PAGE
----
Through democratic reform, feudal serfdom under theocracy in Tibet was abolished completely, bringing fundamental changes to the Tibetan social system. It was a historic leap. Due to democratic reform, about one million serfs were liberated. They gained personal freedom and became masters of the new society. The completion of the reform laid a solid foundation for the establishment of socialism in Tibet.
– One million serfs were liberated and gained personal freedom.
When feudal land ownership was abolished in democratic reform, serfs were no longer treated arbitrarily by serf owners as their private property, and the personal ownership of serfs by serf owners came to an end.
Tibet’s democratic reform destroyed the institutional shackles which infringed serfs’ rights to subsistence, marriage, migration, residence, work, personal freedom, human dignity, and education. Thanks to this reform, one million serfs gained true personal freedom. Anna Louise Strong, a renowned American journalist and activist, included the remarks by a serf interviewee in her book When Serfs Stood up in Tibet: “Always I wanted to send my son to school to learn to read and to have some trade like a tailor. This was impossible, but now my son has gone to study in the interior and when he comes back he will be a skilled worker for a factory. He will not be weighed down by all those things that weighed down my head.”
Through democratic reform, all feudal privileges of monasteries were annulled. Monks and nuns gained equal rights and the right to be the masters of their own destiny. Many of those who were at the bottom of the hierarchy broke free of their religious bondage and resumed secular life. In Ganden Monastery alone, more than 300 monks demanded to return home or resume secular life in the surrounding areas of the monastery. The local government granted them the fare for their journey home and a settlement allowance. It also found jobs for 13 young monks who asked for employment at the Lhasa Department Store Company, and sent some child monks to school. As to the 312 monks who wanted to stay at the monastery, the local government made arrangements to ensure their daily life. In democratic reform, the system by which monasteries assigned monk and nun quotas to counties, manors and tribes was abolished. Monasteries were prohibited from coercing people to become monks or nuns.
– People’s governments were established at various levels for the people to exercise their rights.
On March 28, 1959, the State Council announced that the government of Tibet was dissolved. The Qamdo People’s Liberation Committee and the Panchen Kampus Assembly were also abolished, thus ending the coexistence of political powers of different nature. Under the leadership of the Preparatory Committee for the Tibet Autonomous Region, people’s governments were gradually set up at various levels. In mid-July, 1959, the first township-level peasants’ association, known as the Peasants’ Association of Khesum Village, and the first county-level peasants’ association, known as the Peasants’ Association of Nedong County, were established. Former serfs were elected as chairs or members of the associations, leading the people to conduct democratic reform. By the end of 1960, Tibet had established 1,009 organs of state power at township level, 283 at district level, 78 at county level and eight at prefecture (city) level. The number of officials from Tibetan and other minority ethnic groups totaled over 10,000. More than 4,400 liberated serfs became officials at community level. In the second half of 1961, a general election was held all over Tibet. For the first time, the former serfs were no longer regarded as “speaking tools”, and emerged on the political stage as the masters of the new Tibet.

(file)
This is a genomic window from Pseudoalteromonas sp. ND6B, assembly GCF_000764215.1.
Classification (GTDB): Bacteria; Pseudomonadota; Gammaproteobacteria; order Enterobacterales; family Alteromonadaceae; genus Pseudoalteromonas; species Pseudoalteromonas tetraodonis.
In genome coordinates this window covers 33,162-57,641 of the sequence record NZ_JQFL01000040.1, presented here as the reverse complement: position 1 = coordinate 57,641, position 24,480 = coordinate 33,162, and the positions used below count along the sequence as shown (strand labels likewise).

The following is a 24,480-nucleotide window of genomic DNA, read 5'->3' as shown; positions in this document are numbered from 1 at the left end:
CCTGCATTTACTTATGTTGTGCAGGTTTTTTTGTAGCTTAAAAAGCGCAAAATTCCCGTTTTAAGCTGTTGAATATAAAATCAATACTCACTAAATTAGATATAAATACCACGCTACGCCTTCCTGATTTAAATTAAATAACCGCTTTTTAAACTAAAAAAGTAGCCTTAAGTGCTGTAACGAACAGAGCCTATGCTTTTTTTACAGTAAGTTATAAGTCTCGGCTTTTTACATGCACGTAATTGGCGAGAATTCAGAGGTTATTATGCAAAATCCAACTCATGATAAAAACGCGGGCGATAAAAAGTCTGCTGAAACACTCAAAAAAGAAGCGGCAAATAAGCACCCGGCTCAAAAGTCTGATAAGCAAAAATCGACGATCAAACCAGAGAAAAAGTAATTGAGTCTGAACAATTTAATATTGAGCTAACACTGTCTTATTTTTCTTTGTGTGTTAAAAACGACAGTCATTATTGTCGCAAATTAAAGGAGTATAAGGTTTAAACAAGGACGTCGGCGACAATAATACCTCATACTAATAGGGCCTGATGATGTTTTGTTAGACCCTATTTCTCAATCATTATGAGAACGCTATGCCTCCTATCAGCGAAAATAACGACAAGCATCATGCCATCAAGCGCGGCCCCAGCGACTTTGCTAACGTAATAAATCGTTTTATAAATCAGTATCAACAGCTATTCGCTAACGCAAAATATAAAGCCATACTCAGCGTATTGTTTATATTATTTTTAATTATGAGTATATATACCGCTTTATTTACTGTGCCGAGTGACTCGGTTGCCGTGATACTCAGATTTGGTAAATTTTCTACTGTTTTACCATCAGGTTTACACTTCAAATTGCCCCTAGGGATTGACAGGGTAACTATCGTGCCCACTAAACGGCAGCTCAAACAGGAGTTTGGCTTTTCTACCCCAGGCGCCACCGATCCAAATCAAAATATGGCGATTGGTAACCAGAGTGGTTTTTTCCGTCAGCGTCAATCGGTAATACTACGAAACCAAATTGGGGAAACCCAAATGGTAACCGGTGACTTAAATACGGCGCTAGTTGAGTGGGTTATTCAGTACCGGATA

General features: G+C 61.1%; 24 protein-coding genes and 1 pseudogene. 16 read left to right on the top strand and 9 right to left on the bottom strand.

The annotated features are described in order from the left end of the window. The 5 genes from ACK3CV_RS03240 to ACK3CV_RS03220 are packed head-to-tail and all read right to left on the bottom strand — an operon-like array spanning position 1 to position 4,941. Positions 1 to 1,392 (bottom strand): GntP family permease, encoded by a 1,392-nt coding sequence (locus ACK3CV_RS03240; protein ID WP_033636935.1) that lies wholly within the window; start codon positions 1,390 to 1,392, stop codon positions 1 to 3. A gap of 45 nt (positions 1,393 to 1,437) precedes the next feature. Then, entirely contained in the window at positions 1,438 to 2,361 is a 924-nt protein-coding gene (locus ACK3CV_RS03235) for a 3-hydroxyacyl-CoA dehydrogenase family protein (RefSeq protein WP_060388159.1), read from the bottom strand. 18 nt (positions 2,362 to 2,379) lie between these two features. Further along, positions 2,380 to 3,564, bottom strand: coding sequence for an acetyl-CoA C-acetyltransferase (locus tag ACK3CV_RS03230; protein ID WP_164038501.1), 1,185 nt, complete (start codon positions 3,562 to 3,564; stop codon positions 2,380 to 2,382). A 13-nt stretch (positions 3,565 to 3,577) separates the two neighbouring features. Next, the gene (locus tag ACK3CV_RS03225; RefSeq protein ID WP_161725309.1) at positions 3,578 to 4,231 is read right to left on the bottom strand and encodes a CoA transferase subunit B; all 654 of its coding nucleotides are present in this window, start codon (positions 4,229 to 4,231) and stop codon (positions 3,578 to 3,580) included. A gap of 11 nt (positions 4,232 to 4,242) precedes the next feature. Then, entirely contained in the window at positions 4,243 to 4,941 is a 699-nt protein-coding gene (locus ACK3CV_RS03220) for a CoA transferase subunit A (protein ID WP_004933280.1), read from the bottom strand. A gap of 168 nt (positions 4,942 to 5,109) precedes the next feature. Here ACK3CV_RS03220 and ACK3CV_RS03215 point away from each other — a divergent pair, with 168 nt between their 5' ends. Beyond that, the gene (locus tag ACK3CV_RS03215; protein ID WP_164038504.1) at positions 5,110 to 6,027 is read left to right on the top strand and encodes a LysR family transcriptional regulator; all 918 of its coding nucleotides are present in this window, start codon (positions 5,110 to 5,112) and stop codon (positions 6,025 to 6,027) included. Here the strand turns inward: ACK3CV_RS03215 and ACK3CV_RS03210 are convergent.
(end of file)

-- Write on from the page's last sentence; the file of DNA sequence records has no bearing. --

Now enjoying the broadest possible democratic rights endowed by the Constitution and other laws that they had never had in the pre-liberation society, former serfs engaged in elections with great enthusiasm, and elected organs and governments at various levels. For the first time in the history of Tibet, local governments at various levels were elected in a democratic way through people’s exercise of their right to vote and to stand for election. By July 1965, general elections had been basically completed. Among the 2,600-plus deputies elected to the people’s congresses, 2,200 were former impoverished serfs. In Gyantse County, voters called their electoral certificates “masters’ certificates”. They saw elections as joyous events and actively participated in the elections of deputies to the people’s congresses.
On August 25, 1965, the bill to establish the Tibet Autonomous Region, tabled by the State Council, was approved at the 15th Session of the Standing Committee of the Third National People’s Congress. From September 1 to 9, 1965, the First Session of the First People’s Congress of Tibet was held. At this session, the Tibet Autonomous Region was established, and the People’s Committee of the autonomous region came into being by election. Ngapoi Ngawang Jigme was elected chairman of the Committee. A large number of liberated serfs held leading posts in organs of political power at various levels of the Region. The establishment of the Tibet Autonomous Region and the organs of self-government of the Region realized the historic leap from theocratic feudal serfdom to people’s democratic socialism, and signified that Tibet had set up a people’s democratic government and begun to exercise thorough-going regional ethnic autonomy. In 1979, the Standing Committee of the People’s Congress of the Tibet Autonomous Region was elected at the Second Session of the Third People’s Congress of the Region.